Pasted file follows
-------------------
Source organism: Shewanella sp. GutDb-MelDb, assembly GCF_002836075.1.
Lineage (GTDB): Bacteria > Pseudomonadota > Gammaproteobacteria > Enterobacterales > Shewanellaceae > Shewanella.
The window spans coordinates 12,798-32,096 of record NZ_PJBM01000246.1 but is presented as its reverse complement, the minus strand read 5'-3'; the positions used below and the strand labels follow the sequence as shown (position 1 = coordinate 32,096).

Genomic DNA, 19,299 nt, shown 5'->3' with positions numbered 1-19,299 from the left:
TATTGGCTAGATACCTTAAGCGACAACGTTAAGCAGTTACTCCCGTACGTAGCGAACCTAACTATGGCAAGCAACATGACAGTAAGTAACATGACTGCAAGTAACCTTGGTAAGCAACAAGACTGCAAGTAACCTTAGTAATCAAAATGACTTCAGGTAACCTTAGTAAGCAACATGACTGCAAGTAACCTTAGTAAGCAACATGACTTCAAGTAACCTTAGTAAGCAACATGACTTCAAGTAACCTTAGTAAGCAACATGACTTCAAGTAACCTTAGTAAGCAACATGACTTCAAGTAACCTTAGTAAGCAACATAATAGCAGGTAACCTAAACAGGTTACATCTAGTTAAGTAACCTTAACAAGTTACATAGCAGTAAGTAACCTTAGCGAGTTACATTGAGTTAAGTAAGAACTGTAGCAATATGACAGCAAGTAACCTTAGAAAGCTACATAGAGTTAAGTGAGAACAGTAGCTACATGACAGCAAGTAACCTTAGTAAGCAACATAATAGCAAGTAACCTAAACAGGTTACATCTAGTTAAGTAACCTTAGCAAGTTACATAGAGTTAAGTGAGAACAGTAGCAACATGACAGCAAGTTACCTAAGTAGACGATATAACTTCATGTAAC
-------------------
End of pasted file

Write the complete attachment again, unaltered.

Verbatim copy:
Source organism: Shewanella sp. GutDb-MelDb, assembly GCF_002836075.1.
Lineage (GTDB): Bacteria > Pseudomonadota > Gammaproteobacteria > Enterobacterales > Shewanellaceae > Shewanella.
The window spans coordinates 12,798-32,096 of record NZ_PJBM01000246.1 but is presented as its reverse complement, the minus strand read 5'-3'; the positions used below and the strand labels follow the sequence as shown (position 1 = coordinate 32,096).

Genomic DNA, 19,299 nt, shown 5'->3' with positions numbered 1-19,299 from the left:
TATTGGCTAGATACCTTAAGCGACAACGTTAAGCAGTTACTCCCGTACGTAGCGAACCTAACTATGGCAAGCAACATGACAGTAAGTAACATGACTGCAAGTAACCTTGGTAAGCAACAAGACTGCAAGTAACCTTAGTAATCAAAATGACTTCAGGTAACCTTAGTAAGCAACATGACTGCAAGTAACCTTAGTAAGCAACATGACTTCAAGTAACCTTAGTAAGCAACATGACTTCAAGTAACCTTAGTAAGCAACATGACTTCAAGTAACCTTAGTAAGCAACATGACTTCAAGTAACCTTAGTAAGCAACATAATAGCAGGTAACCTAAACAGGTTACATCTAGTTAAGTAACCTTAACAAGTTACATAGCAGTAAGTAACCTTAGCGAGTTACATTGAGTTAAGTAAGAACTGTAGCAATATGACAGCAAGTAACCTTAGAAAGCTACATAGAGTTAAGTGAGAACAGTAGCTACATGACAGCAAGTAACCTTAGTAAGCAACATAATAGCAAGTAACCTAAACAGGTTACATCTAGTTAAGTAACCTTAGCAAGTTACATAGAGTTAAGTGAGAACAGTAGCAACATGACAGCAAGTTACCTAAGTAGACGATATAACTTCATGTAAC